(Really) Listening & (Really) Learning
Consider the power of silence. Maybe there’s not been a lot of it in your world lately. Virtual school, remote working, pets craving attention, landscapers or sirens outside your window, the next appointment or thing to do swirling in your mind, and on and on. But silence is powerful. Silence is necessary. It’s what allows us to listen to what’s around us – to pause and reflect. It also allows us to be heard.
Close your eyes. Be silent. And imagine a time when someone stopped and listened to you. When someone heard you. What did they hear? What did they learn? What did you?
At Points of Light, our mission is to inspire, to equip and to mobilize. We’re always talking about action and the many ways people are engaged through the lens of our Civic Circle. But the ability to engage – to take action, to do good – becomes turbo-charged when you listen and learn before you move. Listening and learning helps contextualize your situation, amps up your decision-making ability, provides space for empathy and to see another perspective or point of view.
In this month’s edition of Civic Life Today we’re talking about Listening and Learning. It is a worthy complement to our recent Voice issue, which was all about using our voices. Did you know:
- Humans generally listen at a 25% comprehension rate.
- 85% of all that we know, we have learned through listening.
- We listen at 125-250 words per minute, but we think at 1000-3000 words per minute.
Those stats tell me that we learn so much by listening – but with so much noise, it is easy to understand why and how we can tune others out.
As we heighten our awareness to the benefits and impact of listening and learning, I’m hopeful that these skills will replace our habits of dismissing, cancelling or shouting at each other in echo chambers. I recently watched the eye-opening documentary The Social Dilemma. Then, I recommended it to everyone I know. The movie outlines the ways that – instead of listening to people who may think differently than we do, or who may have new information for us – we seek more of what we know, more of what we believe, and we’ve created our own individual realities and truths online.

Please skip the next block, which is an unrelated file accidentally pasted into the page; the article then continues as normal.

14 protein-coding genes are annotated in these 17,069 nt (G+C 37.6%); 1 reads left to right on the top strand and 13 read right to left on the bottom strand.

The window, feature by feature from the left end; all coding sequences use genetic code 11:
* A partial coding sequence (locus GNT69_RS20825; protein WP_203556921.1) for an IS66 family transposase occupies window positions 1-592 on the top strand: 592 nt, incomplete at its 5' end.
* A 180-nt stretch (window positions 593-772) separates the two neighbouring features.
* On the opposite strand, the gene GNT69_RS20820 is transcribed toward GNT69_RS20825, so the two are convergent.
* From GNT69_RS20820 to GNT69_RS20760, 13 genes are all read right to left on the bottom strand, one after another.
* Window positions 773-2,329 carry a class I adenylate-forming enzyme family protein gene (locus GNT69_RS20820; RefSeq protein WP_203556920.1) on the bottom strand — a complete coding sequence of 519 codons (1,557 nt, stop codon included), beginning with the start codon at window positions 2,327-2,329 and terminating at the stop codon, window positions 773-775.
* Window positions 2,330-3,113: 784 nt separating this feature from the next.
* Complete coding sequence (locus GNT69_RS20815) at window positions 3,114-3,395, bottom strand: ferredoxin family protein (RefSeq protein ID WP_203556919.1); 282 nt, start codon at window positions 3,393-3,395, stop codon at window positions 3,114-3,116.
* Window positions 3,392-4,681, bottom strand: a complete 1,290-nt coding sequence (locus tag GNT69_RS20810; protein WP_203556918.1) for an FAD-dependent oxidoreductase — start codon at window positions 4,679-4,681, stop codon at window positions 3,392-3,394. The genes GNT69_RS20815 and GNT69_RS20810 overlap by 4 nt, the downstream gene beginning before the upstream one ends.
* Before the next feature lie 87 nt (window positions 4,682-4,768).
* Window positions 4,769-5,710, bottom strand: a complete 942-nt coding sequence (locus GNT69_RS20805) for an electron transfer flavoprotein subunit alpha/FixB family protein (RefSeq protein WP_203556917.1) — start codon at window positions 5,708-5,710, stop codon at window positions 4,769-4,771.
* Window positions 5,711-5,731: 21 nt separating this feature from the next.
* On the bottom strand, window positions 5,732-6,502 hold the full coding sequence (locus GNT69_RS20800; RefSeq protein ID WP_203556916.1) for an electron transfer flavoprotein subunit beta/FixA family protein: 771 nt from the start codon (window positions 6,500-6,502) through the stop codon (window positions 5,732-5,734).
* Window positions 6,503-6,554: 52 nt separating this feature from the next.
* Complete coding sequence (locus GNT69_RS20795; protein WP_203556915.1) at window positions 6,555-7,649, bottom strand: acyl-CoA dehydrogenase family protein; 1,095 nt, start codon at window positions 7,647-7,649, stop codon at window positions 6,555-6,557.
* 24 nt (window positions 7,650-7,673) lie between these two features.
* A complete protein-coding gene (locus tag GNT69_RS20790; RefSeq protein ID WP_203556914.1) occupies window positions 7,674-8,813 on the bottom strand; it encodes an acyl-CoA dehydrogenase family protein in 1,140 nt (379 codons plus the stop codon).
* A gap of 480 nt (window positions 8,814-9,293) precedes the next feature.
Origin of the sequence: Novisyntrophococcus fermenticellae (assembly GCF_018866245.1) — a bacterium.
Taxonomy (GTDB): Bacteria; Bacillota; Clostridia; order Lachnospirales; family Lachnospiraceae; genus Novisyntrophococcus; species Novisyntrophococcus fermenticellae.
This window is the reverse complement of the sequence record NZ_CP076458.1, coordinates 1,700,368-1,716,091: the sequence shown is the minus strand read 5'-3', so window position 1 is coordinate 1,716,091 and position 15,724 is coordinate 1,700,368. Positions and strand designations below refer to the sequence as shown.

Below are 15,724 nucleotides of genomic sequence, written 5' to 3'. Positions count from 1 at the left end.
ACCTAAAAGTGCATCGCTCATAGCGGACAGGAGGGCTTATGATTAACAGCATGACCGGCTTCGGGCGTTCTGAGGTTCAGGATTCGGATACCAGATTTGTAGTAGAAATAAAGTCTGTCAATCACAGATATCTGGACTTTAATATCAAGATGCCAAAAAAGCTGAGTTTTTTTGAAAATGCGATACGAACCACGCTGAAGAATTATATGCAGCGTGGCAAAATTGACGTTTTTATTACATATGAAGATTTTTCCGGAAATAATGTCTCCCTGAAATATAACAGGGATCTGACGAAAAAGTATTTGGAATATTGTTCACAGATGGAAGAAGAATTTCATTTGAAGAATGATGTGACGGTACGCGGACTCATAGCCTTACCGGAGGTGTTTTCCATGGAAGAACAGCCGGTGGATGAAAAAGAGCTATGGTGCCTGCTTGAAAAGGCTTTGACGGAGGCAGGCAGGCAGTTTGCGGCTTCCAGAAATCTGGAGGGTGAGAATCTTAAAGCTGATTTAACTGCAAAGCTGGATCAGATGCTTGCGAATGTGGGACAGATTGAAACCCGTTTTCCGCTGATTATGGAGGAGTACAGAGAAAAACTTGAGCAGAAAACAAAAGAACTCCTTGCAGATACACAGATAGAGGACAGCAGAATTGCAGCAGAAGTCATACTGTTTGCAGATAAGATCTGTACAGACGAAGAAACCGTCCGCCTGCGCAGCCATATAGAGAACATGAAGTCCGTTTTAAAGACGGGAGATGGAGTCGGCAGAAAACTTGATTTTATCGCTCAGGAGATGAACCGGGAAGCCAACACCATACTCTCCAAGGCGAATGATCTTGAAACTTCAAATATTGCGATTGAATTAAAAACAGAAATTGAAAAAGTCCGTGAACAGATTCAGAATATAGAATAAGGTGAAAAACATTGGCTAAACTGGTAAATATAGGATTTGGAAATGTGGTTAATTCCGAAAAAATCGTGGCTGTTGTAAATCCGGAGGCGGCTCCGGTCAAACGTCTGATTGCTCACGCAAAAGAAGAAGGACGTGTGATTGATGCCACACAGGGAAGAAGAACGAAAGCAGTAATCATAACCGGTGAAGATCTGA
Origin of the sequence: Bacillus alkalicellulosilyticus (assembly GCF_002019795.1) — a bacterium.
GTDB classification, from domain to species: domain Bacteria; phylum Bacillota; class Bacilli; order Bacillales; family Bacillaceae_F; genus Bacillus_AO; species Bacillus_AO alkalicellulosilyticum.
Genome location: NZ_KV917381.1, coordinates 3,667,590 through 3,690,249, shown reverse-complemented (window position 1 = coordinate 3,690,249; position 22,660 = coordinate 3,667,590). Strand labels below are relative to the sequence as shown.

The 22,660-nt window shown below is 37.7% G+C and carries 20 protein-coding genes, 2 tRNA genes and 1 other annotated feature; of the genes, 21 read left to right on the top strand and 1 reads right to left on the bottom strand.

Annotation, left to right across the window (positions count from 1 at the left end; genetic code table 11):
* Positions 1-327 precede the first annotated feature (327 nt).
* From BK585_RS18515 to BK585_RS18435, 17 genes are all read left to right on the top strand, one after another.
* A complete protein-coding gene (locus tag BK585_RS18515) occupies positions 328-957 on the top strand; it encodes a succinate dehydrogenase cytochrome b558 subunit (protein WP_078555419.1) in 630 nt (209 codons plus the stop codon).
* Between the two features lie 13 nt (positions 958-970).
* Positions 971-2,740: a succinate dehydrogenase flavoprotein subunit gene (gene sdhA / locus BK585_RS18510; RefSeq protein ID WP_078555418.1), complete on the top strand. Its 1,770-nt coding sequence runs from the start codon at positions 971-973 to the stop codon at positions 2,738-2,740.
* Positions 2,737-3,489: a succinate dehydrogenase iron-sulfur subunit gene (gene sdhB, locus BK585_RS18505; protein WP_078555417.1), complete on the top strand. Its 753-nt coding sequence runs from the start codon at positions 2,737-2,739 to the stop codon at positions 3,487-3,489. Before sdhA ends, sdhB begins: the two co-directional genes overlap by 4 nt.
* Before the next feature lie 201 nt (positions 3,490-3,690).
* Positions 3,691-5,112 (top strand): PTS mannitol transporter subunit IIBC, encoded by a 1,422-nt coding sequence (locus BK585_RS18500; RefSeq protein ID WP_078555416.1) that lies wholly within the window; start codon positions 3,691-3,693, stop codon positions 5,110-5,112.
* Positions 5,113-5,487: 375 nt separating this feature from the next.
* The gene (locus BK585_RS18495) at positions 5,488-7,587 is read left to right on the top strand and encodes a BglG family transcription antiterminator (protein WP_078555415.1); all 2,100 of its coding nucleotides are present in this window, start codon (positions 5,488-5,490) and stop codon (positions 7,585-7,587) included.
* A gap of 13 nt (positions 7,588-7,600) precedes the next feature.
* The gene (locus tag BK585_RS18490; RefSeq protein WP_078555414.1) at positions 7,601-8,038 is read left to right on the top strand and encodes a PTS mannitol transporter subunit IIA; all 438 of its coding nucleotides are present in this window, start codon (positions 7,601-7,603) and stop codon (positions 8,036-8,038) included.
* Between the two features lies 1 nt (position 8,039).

Social media has so many powerful, wonderful benefits. But it also allows us to cultivate and curate ideas and beliefs from a circle of people who think just like we do; people who validate rather than challenge our opinions. In an echo chamber, there’s no expansion of our world view, no evolution in how we see it. Instead, there’s how “we” see it and how “they” see it. Every conflict is reduced to false, binary choice.
So, how do we listen? How do we learn? How do we get comfortable with being uncomfortable, so we can have “better” discussions? How do we advocate for those who don’t have a seat at the table, or better yet, pull up a chair and pass the mic for critical conversations? What have we learned recently on matters of race, or gender, or equity and inclusion at work, clean water, poverty, animal rights, or any other issue that concerns us, at home or in our communities? And how do we recognize that choosing not to listen or learn can be viewed as a privilege of a select few. And too often, that choice keeps us running in circles like a little hamster on a precious wheel.
I am so proud of the way the team pulled this month’s edition of the magazine together. There are powerful, introspective pieces in it that enlightened and encouraged me. One article asks a simple yet provocative question: “When was the last time you changed your mind?”
At Points of Light, we will continue to uplift the work of others, equip those who want to do more with powerful tools and strategies, and of course, take action. But before that, we pause to do the most important work, the condition precedent to taking action – to (really) listen… and learn.
Natalye Paquin was the president and chief executive officer of Points of Light from 2017–2022. She is a visionary and results-oriented leader, with more than 20 years of experience providing strategic, operations and fiscal leadership in the nonprofit and public sectors.